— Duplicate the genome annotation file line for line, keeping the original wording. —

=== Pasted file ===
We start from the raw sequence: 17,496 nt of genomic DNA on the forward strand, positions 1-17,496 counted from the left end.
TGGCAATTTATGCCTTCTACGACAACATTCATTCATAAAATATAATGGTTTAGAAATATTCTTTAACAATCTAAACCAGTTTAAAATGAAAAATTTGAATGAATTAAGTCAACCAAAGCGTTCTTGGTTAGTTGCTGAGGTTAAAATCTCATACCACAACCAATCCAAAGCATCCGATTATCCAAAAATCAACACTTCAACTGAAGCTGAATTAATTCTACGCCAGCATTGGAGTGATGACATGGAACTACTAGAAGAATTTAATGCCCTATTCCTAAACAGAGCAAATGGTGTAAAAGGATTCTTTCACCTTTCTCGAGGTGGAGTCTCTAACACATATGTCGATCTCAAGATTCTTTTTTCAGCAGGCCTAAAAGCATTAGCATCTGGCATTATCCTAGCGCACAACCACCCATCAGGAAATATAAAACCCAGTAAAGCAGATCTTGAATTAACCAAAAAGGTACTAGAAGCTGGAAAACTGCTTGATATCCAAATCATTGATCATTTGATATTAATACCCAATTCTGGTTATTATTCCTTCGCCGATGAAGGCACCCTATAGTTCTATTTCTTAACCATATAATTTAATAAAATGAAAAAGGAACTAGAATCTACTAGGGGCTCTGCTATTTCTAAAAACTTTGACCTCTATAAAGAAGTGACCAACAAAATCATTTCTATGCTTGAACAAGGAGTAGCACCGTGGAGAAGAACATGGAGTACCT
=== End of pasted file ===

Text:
We start from the raw sequence: 17,496 nt of genomic DNA on the forward strand, positions 1-17,496 counted from the left end.
TGGCAATTTATGCCTTCTACGACAACATTCATTCATAAAATATAATGGTTTAGAAATATTCTTTAACAATCTAAACCAGTTTAAAATGAAAAATTTGAATGAATTAAGTCAACCAAAGCGTTCTTGGTTAGTTGCTGAGGTTAAAATCTCATACCACAACCAATCCAAAGCATCCGATTATCCAAAAATCAACACTTCAACTGAAGCTGAATTAATTCTACGCCAGCATTGGAGTGATGACATGGAACTACTAGAAGAATTTAATGCCCTATTCCTAAACAGAGCAAATGGTGTAAAAGGATTCTTTCACCTTTCTCGAGGTGGAGTCTCTAACACATATGTCGATCTCAAGATTCTTTTTTCAGCAGGCCTAAAAGCATTAGCATCTGGCATTATCCTAGCGCACAACCACCCATCAGGAAATATAAAACCCAGTAAAGCAGATCTTGAATTAACCAAAAAGGTACTAGAAGCTGGAAAACTGCTTGATATCCAAATCATTGATCATTTGATATTAATACCCAATTCTGGTTATTATTCCTTCGCCGATGAAGGCACCCTATAGTTCTATTTCTTAACCATATAATTTAATAAAATGAAAAAGGAACTAGAATCTACTAGGGGCTCTGCTATTTCTAAAAACTTTGACCTCTATAAAGAAGTGACCAACAAAATCATTTCTATGCTTGAACAAGGAGTAGCACCGTGGAGAAGAACATGGAGTACCT